Implementing logging in .net core applications for logging, telemetry and your own sanity

It’s best I start this post off with this statement. I love having logging in my applications, but I hate having to clutter my code with logging statements!

Logging is one of the most important things in most software developers daily work lives. It forms such a key of what we do on a day to day basis. If we get a bug report, or notification of a system failure or any notification that something has gone wrong, the first thing you’ll resort to is to go “read the logs”. In the hope that somewhere in those logs files will be a clue as to what events occurred to the lead up of the issue.

Analysing the statistics from application telemetry reports is also a great way to get handle on just how much Technical Debt your application stack has incurred overtime, by providing indicators of what the key areas that need some attention and refactoring opportunities. We accept that as software engineers our first attempt at solving problems may never be the best, and we can also inadvertently introduce bottlenecks in our code.

If your team is focused on developing products or services for customers or even business units then Logging and Telemetry will be an essential requirement, and not just for debugging and trouble shooting. As Marty Cagan points out in his book, Inspired : How to create tech products customers love , there are far too many products teams that do not have enough instrumentation within their software products to extract usage information. Products teams often have a set of assumptions on how products are used, but are then often surprised when they actually view the data.

In Chapter 54 Marty explains Quantitive Value Testing techniques, where logging and analytics provide the indepth data needed to inform product design decisions and inspire product work.

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Logging becomes ever so more important when you enter the world of microservices. Sam Newman, presents the situation really well in his book Building Microservices: Designing Fine Grained Systems, primarily because when implementing microservices, monitoring and maintenance become more complicated.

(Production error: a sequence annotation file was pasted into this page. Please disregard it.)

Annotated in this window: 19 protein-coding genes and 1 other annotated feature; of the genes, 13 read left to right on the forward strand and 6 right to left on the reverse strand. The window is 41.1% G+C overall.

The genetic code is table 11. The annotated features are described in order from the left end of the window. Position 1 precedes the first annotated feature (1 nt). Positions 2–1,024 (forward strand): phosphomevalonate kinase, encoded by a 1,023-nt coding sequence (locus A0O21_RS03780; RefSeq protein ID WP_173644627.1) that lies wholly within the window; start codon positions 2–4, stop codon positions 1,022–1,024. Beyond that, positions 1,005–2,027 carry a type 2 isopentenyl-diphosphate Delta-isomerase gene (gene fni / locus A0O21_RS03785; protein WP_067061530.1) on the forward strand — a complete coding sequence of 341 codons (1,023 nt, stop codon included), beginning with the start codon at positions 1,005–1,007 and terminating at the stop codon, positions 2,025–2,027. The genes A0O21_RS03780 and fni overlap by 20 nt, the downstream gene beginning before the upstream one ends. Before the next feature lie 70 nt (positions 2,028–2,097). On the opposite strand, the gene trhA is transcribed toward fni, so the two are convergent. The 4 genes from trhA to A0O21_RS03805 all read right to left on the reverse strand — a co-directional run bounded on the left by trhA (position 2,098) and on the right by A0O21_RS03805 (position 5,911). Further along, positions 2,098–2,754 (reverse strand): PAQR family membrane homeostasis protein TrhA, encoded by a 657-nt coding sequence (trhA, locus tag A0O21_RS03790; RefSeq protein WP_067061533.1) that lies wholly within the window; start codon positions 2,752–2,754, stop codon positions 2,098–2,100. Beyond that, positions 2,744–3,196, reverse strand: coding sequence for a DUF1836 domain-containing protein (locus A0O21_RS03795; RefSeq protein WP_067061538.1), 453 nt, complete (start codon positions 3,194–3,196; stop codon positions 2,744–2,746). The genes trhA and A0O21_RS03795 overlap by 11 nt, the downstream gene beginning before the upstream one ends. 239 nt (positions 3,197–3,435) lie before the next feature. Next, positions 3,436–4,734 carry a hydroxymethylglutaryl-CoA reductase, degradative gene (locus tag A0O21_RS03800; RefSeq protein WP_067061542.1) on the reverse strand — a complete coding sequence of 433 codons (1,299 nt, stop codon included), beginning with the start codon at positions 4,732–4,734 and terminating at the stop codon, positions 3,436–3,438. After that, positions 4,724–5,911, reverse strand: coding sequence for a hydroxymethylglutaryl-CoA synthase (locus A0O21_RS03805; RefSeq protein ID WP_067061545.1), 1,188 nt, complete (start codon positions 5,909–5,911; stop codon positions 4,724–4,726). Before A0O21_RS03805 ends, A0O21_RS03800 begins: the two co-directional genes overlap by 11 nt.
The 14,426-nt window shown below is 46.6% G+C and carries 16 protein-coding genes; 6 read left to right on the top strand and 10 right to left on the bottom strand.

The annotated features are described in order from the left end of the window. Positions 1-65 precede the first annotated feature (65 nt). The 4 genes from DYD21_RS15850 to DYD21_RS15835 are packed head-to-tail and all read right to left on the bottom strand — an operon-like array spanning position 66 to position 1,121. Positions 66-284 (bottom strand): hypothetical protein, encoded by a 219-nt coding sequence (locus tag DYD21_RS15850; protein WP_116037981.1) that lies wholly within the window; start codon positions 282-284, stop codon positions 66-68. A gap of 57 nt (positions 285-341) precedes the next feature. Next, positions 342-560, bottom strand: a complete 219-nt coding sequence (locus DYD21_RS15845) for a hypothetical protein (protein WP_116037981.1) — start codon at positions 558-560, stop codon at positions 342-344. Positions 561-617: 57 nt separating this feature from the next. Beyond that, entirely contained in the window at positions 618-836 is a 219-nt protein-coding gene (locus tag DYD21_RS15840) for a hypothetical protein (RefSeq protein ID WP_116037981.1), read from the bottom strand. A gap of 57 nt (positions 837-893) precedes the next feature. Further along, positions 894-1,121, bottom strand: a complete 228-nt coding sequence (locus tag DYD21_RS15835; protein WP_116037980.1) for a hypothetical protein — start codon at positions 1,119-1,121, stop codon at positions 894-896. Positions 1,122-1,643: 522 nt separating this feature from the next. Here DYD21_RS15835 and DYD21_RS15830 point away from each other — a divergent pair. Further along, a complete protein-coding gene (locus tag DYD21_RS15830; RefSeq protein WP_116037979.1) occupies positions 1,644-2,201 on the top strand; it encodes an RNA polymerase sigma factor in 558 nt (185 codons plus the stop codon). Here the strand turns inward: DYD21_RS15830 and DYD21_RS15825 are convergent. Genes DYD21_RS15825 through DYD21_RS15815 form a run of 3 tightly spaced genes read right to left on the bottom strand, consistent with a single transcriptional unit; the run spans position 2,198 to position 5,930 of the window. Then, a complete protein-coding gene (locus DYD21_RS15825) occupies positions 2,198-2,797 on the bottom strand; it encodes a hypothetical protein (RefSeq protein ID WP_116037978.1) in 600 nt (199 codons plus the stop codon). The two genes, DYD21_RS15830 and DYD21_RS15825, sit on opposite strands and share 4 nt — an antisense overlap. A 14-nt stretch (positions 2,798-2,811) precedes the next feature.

In a microservice-based system the capabilities are served from multiple small services, some of which communicate with yet more services to accomplish tasks. There are many advantages to this approach, but in the world of monitoring, maintenance and problem finding engineers have complex problems to solve.

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A typical approach to logging is to interweave logging statements in your code for example your code may end up looking like the code below, and your actual logic of your function becomes cluttered up and worst of all contains more logging and telemetry code than actual functional code.

Personally, I find this also to ironically become the root cause of many bugs! It also increases the cyclomatic complexity of your code and as can be illustrated bad practices can slip in.

 public async override  Task<ActionResult<ArticleResponse>> HandleAsync([FromRoute] ArticleRequest request,
            CancellationToken cancellationToken = new CancellationToken())
{
     _telemetryService.RegisterRequest(nameof(Get));
     _logger.information($"ArticleRequest : {request.ToString()");
  try 
    {
       _logger.information($"Sending request via mediator function : {request.ToString()");
      var result = await _mediatr.Send(request)
      _logger.information($"function response : {result.ToString()");
      _telemetryService.ExitRequest(nameof(Get));
       return result;
    }
    catch (Exception ex)
   {
     _logger.Exception($" Exception raised {nameof(Get)}", ex);
     return null;
   }
}

Attributes and MiddleWare

Fortunately when using .net core, developers are able to use Attributes and Middleware which will enable you to implement this logic and separate concerns. However, it’s not an entirely a trivial problem to solve, because there are questions like How do you pass data to the middelware for telemetry or logging? What about dynamic data?

All these challenges can be resolved just with a little bit of effort, and one were done or done our code. The purpose and intent of the code becomes clear and not lost within a myriad of cluttered logging code.

We’ve completely separated our telemetry and logging code and drastically simplified the cyclomatic complexity. It also makes it way easier and simpler to actually debug and step through the code!

[Telemetry(nameof(Get.HandleAsync)]
[Logging]  
public async override  Task<ActionResult<ArticleResponse>> HandleAsync([FromRoute] ArticleRequest request,
            CancellationToken cancellationToken = new CancellationToken())
 {            
     var result = await _mediatr.Send(request)
     return result;
 }

Developing a Simple Custom Attribute

Using .net core it is really simple to create custom middleware and attributes for your applications.

What are attributes in C#

An attribute is a declarative tag that is used to convey information to runtime about the behaviours of various elements like classes, methods, structures, enumerators, assemblies etc. in your program. You can add declarative information to a program by using an attribute.